This doesn’t seem too diffucult. Kaluuya has been snubbed of earlier Oscar nominations. Voters have capitalized to given him every notable award so far this season. Any performance of a notable historical figure is the type of thing that tends to play well with the Academy.

In contrast to Boseman’s leading actor nomination that should have been supporting, this is a supporting actor nomination that should have been leading. Whereas Boseman’s nomination in the bigger category hurts his chances even ignoring the fact that it put’s him against the stronger competition of Hopkins, Kaluuya’s nomination in the smaller category only helps his chances and keeps him away from an uphill battle with Hopkins.

One might assume that two nominees from the same film would split votes, but Kaluuya is a clear winner between the two and he has the largest role in the film. Being labeled a “supporting” cast member beside his own co-star actually just makes his performance look like more of a frontrunner by comparison.

Best Performance by an Actress in a Supporting Role


Will Win: Yuh-Jung Youn, Minari

Dark Horse: unlikely

My Favorite: Glenn Close, Hilllbilly Elegy

Youn is the front-runner here by a pretty wide margin. Seeing a Dark Horse winner isn’t entirely out of the question, but it would be hard to narrow down any specific runner-up.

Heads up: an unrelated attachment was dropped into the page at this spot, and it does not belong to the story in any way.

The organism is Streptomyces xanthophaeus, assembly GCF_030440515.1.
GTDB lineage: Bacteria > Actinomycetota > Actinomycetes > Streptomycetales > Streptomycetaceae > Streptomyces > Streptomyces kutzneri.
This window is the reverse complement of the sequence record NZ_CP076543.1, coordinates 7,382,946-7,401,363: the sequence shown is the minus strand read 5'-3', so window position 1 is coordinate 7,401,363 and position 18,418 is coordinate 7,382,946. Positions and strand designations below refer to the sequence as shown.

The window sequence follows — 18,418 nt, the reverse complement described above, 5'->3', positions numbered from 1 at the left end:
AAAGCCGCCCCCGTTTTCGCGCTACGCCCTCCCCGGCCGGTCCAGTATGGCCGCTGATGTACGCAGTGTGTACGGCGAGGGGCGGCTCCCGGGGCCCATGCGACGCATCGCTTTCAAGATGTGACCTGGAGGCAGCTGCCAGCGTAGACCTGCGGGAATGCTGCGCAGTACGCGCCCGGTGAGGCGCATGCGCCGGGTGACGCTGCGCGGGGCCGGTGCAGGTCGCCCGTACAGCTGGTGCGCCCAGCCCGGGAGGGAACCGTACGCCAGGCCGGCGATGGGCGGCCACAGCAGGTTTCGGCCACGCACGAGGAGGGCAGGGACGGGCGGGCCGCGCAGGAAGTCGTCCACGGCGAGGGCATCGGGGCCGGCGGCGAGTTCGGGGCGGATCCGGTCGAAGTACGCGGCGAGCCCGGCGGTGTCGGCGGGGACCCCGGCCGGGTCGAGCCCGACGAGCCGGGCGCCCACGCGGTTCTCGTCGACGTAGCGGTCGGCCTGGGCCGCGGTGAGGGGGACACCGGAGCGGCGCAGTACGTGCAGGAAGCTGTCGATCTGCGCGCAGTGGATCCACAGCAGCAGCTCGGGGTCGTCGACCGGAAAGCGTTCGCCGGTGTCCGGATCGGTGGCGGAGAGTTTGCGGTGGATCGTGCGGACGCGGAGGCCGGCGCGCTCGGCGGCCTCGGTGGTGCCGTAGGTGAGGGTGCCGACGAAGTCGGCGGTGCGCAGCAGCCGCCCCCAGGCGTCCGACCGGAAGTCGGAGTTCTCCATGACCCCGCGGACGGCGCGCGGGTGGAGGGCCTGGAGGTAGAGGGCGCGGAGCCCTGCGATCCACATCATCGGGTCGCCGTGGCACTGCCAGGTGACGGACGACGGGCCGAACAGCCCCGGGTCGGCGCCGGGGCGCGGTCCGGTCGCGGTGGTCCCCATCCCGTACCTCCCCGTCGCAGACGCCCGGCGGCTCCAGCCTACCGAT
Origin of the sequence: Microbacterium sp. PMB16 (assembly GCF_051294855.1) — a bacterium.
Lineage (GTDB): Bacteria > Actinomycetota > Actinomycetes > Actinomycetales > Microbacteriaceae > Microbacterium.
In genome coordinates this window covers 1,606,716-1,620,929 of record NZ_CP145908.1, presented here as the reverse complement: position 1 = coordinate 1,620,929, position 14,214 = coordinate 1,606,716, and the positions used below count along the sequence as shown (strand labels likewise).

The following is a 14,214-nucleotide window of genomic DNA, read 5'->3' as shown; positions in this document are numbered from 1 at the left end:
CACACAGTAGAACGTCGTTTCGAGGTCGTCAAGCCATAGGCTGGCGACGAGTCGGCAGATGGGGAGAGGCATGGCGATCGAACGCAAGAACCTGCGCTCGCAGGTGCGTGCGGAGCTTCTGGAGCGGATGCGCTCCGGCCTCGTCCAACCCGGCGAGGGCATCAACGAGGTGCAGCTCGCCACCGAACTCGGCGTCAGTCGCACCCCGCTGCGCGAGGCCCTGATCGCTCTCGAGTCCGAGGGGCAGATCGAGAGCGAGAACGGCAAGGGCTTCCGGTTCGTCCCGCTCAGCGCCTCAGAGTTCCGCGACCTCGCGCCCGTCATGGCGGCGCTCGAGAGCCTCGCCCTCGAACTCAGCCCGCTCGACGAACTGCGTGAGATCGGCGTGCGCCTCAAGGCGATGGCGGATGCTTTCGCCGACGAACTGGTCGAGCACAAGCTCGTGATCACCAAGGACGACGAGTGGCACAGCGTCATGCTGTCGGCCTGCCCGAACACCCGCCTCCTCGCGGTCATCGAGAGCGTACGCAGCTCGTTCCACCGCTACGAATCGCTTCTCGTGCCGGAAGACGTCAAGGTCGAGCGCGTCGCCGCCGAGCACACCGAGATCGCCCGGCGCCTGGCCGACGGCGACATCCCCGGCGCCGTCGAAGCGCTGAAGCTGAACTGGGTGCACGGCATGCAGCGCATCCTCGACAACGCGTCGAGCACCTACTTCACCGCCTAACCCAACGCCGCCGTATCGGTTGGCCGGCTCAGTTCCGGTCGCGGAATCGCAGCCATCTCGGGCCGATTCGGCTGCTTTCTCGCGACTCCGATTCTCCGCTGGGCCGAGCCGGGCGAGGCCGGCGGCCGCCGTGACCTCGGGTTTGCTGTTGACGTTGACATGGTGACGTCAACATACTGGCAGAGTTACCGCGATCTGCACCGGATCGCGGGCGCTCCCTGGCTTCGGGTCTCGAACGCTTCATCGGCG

Everyone besides Seyfried seems to show up in the top two on at least one notable list.

Minari has 6 nominations, and this is the easiest one for it to win.

Best Writing, Original Screenplay


Will Win: Promising Young Woman

Dark Horse: The Trial of the Chicago 7

My Favorite: The Trial of the Chicago 7

Should Have Been Nominated: News of the World, Soul

The Writers’ Guild awards can often be a decent predictor of the Best Screenplay categories, but it’s much less foolproof than the first six categories. Promising Young Woman was the winner there – likely by the slimmest of margins.

Expect this award to either follow suit, or go to longtime legend, Aaron Sorkin. It’s too close to call.

Best Writing, Adapted Screenplay


Will Win: The Father

Dark Horse: Nomadland

My Favorite: The Father

You’re probably thinking if you can’t call a tight race for Original Screenplay it’s okay, you’re at least get Adapted Screenplay. Wrong.